What is a Self Organizing Neural Network (SONN)?

Neural Network

Self-Organizing Neural Network (SONN) is an unsupervised learning model in an Artificial Neural Network, commonly referred to as Self-Organizing Feature Maps or Kohonen Maps. You can create this feature mapping by a two-dimensional discretization of an input space during the model’s training (based on competitive learning). This behavior is similar to that seen in biological systems, and this is where the neural network name comes from.

In the human cortex, multi-dimensional sensory input spaces (e.g., auditory, motor, tactile, visual, somatosensory, etc.) are represented by two-dimensional maps. This projection of high dimensional inputs to lower dimensional maps is known as topology conservation, which can be achieved using Self-Organizing Networks.

Why is a SONN necessary?

These Self-Organizing Maps are used to classify and visualize higher-dimensional data in a lower dimension.

The architecture of a SONN

  • Layers: SONN consists of two layers: an input layer that is fully connected and an output (map) layer, known as the Kohonen Layer.
  • Intralayer Connections: All the neurons in the output layer are connected in a local neighborhood with a specific topology. These unweighted lateral connections are responsible for competitive learning.
  • Lateral Feedback Connections: These connections generate excitatory and inhibitory effects based on the distance.

The Phases of SONN

1. Learning Phase

This phase is used to construct the network maps and requires a competitive process with training samples.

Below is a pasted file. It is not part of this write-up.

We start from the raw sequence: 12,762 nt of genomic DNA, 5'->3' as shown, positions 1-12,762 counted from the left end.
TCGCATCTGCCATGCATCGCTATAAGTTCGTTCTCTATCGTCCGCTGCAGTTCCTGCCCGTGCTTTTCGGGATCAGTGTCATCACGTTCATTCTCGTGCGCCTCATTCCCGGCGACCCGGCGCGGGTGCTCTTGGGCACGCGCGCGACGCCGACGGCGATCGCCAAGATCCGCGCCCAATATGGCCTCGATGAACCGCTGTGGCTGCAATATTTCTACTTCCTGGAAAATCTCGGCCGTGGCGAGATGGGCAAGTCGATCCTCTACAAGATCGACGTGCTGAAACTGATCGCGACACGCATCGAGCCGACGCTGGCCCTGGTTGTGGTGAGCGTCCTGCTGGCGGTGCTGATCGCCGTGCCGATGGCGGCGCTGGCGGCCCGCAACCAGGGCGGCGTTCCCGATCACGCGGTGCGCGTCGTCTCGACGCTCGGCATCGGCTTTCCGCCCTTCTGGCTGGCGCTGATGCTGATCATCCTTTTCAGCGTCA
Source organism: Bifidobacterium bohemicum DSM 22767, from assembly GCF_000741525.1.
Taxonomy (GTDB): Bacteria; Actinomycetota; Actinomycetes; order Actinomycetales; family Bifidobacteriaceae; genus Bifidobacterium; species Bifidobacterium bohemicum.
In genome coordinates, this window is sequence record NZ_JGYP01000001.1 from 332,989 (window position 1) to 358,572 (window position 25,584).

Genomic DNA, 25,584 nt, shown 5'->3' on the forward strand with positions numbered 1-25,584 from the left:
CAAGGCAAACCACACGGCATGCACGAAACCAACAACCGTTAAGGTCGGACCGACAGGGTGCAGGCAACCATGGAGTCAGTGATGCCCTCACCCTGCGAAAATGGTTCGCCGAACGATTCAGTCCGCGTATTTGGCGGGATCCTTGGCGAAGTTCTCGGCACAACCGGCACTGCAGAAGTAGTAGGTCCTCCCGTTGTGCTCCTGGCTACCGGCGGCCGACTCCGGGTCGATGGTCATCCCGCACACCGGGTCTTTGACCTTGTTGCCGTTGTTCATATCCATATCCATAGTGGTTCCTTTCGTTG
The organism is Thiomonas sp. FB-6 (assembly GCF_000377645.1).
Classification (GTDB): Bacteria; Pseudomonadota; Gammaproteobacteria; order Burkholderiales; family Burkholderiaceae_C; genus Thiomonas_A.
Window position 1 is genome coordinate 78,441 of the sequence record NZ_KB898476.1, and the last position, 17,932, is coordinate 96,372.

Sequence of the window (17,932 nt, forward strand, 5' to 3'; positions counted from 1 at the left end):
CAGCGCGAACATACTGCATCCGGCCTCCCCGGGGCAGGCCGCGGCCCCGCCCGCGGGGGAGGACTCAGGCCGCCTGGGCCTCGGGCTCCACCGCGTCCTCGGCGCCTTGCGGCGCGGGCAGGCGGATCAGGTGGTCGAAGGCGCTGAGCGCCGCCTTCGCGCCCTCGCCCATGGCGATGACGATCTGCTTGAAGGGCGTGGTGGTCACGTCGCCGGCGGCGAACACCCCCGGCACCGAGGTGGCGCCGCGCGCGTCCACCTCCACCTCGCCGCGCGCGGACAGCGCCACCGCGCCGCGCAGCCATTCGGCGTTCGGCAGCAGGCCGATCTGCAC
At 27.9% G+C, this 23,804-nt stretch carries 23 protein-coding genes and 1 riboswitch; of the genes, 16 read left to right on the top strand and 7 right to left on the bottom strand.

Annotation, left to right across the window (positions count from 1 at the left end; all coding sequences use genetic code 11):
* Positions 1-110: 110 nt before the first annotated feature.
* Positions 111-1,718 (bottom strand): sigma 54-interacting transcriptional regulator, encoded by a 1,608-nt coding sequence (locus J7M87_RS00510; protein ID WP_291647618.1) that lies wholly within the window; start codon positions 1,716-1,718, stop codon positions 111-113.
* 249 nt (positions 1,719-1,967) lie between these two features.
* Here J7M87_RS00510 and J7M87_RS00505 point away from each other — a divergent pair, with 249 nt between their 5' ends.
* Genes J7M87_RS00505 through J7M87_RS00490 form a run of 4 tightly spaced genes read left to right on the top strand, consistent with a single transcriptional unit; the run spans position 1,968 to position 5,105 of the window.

2. Prediction Phase

This phase is used to classify new data and provides a specific location on the converged map.

Steps of the SONN Algorithm

The SONN Algorithm can be simplified in 4 easy steps:

1. Initialization: Initialize the Weights of neurons in the map layer.

2. Competitive process: Select one input sample and identify the best matching unit (BMU) among all neurons in an n x m grid using distance measures.

3. Cooperative process: Find the proximity neurons of the BMU by a neighborhood function.

4. Adaptation process: Shift the weights of the BMU and its neighbors towards the input pattern. The process is complete if the maximum number of training iterations has been reached. Otherwise, increment the iteration count and repeat the process from step two.

Disadvantages of SONN

SONN has tremendous advantages. However, this comes at a cost. Below are some of the disadvantages of the SONN:

  • Kohonen Network underperforms on categorical data, especially those with mixed types.
  • SONN cannot develop a generative model for the data.
  • Model cannot be trained against slowly evolving data.
  • The learning phase is time-consuming.


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